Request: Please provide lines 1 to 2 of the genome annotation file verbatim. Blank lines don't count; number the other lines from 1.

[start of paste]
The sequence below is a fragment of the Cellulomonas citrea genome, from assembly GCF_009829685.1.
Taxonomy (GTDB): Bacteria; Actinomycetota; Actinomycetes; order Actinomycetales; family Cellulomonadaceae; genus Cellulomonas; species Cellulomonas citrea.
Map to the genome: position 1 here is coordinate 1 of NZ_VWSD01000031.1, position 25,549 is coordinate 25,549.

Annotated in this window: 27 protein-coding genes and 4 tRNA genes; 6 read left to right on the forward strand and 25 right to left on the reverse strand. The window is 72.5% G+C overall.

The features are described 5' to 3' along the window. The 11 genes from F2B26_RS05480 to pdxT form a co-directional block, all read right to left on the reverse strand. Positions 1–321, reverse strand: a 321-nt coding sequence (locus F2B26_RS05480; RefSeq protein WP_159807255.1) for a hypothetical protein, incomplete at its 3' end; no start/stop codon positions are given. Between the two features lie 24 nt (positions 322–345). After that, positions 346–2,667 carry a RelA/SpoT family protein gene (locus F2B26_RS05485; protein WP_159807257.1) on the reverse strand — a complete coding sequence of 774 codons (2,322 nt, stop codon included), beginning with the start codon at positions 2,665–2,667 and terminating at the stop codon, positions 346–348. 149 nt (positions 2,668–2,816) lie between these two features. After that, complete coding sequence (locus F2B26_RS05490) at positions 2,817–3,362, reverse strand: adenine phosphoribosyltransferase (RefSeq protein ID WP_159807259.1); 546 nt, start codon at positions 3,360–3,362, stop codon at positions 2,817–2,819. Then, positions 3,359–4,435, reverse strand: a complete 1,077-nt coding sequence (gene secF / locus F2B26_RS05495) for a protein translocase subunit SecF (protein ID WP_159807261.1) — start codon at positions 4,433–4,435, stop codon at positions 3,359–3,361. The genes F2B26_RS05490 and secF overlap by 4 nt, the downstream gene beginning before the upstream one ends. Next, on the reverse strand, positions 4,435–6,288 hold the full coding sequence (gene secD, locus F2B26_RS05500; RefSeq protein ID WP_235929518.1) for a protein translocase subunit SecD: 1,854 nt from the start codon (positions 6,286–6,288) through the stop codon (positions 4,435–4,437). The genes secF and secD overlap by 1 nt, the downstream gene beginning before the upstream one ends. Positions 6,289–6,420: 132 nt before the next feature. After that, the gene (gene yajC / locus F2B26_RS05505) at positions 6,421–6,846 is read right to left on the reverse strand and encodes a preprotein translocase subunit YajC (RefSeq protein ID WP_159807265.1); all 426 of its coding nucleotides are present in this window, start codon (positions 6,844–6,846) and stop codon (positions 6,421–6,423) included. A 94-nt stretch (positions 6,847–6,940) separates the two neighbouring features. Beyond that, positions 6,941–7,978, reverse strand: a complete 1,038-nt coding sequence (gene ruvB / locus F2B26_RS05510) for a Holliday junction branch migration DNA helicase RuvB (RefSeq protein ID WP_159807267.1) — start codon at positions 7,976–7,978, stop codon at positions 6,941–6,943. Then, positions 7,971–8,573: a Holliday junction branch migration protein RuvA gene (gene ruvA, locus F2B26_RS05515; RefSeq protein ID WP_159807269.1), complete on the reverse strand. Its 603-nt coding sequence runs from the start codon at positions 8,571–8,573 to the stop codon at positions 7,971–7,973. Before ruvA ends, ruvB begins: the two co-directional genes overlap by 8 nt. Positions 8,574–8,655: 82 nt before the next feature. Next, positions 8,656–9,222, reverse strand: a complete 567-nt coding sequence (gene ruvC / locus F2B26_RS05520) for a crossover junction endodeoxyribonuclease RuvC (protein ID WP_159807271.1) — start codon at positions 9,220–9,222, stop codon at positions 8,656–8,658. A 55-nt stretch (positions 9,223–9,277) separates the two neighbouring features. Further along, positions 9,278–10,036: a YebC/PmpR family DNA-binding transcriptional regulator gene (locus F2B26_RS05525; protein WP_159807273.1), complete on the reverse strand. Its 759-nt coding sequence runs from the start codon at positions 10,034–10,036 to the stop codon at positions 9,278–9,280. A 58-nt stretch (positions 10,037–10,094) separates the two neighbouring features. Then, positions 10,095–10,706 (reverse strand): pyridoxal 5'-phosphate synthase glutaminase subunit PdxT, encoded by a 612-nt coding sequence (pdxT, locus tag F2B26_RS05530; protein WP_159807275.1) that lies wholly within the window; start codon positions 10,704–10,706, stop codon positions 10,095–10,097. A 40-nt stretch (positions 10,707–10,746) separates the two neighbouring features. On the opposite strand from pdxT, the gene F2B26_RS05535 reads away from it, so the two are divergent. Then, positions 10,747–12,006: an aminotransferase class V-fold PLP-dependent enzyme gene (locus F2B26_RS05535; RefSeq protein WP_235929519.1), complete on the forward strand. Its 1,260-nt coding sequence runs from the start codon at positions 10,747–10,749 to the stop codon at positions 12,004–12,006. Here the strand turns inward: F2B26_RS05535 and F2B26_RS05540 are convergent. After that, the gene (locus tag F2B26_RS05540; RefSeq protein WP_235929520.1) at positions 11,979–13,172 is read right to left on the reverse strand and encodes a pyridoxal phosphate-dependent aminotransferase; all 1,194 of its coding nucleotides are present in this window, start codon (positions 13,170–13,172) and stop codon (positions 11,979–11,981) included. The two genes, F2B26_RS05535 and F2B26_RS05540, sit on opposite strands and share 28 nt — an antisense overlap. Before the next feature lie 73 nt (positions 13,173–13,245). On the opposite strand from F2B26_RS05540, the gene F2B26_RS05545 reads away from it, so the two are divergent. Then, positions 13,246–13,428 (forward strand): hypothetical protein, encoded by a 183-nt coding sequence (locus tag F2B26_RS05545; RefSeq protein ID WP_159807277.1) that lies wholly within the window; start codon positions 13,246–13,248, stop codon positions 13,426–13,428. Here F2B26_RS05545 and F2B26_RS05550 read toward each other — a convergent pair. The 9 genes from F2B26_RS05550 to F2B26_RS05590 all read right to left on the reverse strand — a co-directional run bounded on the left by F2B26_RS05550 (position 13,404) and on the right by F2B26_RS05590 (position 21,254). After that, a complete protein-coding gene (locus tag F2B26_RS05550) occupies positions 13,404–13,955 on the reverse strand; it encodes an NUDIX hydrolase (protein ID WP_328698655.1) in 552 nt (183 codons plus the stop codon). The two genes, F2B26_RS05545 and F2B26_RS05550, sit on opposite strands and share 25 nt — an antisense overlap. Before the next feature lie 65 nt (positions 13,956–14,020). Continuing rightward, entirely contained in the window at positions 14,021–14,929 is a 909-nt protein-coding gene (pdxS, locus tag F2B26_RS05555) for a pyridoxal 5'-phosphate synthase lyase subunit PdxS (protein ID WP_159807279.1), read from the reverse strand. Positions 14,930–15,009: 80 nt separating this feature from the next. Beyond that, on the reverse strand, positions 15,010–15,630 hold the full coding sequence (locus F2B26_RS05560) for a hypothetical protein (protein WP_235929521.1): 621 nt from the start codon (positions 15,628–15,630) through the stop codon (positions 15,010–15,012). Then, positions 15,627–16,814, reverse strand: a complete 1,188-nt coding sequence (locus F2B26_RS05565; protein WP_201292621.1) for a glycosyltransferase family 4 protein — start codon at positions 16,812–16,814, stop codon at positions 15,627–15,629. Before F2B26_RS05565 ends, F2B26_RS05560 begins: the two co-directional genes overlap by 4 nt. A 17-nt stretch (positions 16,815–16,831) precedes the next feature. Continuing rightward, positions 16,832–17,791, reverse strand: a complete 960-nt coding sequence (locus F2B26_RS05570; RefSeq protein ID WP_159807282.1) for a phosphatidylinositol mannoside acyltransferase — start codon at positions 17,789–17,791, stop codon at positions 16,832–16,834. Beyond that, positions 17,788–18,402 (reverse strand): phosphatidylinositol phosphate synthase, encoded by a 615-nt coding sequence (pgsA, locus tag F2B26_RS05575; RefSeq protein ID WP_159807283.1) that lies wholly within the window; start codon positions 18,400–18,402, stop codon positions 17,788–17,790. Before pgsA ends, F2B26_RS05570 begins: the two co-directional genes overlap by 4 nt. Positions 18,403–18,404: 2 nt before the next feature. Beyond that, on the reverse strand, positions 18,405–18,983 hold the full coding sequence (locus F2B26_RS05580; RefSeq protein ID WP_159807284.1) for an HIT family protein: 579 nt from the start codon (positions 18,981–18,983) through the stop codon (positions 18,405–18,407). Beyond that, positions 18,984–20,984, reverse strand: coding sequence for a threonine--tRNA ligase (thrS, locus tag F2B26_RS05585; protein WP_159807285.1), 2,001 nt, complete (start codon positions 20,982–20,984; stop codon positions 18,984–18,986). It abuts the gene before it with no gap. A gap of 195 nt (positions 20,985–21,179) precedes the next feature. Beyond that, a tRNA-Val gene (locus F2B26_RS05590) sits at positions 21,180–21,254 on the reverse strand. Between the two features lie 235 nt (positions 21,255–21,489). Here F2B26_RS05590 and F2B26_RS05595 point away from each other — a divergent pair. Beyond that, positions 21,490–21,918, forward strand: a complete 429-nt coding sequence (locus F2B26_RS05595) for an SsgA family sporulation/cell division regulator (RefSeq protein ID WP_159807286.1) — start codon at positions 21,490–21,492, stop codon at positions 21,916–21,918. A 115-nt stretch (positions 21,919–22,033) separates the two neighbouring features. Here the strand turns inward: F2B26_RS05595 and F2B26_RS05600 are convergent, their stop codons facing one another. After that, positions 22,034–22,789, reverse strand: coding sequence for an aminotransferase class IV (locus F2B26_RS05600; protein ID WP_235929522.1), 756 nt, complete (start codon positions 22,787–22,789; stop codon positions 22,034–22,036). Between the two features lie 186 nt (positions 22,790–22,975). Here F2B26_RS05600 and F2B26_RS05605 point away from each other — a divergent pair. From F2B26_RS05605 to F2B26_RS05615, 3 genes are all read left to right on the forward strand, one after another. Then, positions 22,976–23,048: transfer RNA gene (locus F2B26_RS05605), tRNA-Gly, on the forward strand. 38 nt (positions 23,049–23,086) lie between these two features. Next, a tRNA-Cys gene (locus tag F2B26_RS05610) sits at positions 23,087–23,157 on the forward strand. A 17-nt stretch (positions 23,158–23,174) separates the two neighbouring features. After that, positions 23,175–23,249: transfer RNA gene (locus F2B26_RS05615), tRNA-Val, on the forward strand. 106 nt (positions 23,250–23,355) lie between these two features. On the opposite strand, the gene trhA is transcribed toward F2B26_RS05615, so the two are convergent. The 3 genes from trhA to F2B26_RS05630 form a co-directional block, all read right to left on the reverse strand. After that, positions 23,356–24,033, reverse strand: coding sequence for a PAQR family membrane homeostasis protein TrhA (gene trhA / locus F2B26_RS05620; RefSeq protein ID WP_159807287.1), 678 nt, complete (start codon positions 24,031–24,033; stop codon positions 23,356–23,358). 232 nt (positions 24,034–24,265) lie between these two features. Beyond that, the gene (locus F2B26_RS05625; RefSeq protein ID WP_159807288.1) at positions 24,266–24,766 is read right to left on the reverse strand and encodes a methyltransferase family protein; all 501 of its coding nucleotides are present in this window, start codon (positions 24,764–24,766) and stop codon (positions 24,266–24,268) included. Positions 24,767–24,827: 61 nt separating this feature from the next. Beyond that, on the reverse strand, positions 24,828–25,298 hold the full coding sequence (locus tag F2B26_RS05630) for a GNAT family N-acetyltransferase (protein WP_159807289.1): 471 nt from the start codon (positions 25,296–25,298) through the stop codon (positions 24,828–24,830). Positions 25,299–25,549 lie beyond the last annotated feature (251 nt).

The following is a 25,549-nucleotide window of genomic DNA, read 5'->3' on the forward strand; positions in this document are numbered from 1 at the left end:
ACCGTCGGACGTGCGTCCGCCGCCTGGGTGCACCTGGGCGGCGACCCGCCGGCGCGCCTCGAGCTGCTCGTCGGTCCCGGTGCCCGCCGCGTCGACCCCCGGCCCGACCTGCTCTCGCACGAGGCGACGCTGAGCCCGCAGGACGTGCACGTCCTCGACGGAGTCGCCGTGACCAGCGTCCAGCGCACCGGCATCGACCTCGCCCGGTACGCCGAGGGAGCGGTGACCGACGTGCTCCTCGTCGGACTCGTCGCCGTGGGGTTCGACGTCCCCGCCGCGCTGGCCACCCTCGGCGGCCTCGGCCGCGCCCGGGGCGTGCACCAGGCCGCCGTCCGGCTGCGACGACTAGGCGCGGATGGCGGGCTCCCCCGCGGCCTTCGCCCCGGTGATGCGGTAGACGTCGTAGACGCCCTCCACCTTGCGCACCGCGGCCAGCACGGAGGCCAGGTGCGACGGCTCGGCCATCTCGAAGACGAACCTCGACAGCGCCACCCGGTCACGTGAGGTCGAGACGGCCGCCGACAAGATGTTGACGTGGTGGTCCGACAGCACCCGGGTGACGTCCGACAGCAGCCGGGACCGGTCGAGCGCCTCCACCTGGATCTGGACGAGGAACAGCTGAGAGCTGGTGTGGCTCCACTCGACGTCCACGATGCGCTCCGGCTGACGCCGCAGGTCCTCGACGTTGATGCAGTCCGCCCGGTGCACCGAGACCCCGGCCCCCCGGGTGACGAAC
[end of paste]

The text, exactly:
The sequence below is a fragment of the Cellulomonas citrea genome, from assembly GCF_009829685.1.
Taxonomy (GTDB): Bacteria; Actinomycetota; Actinomycetes; order Actinomycetales; family Cellulomonadaceae; genus Cellulomonas; species Cellulomonas citrea.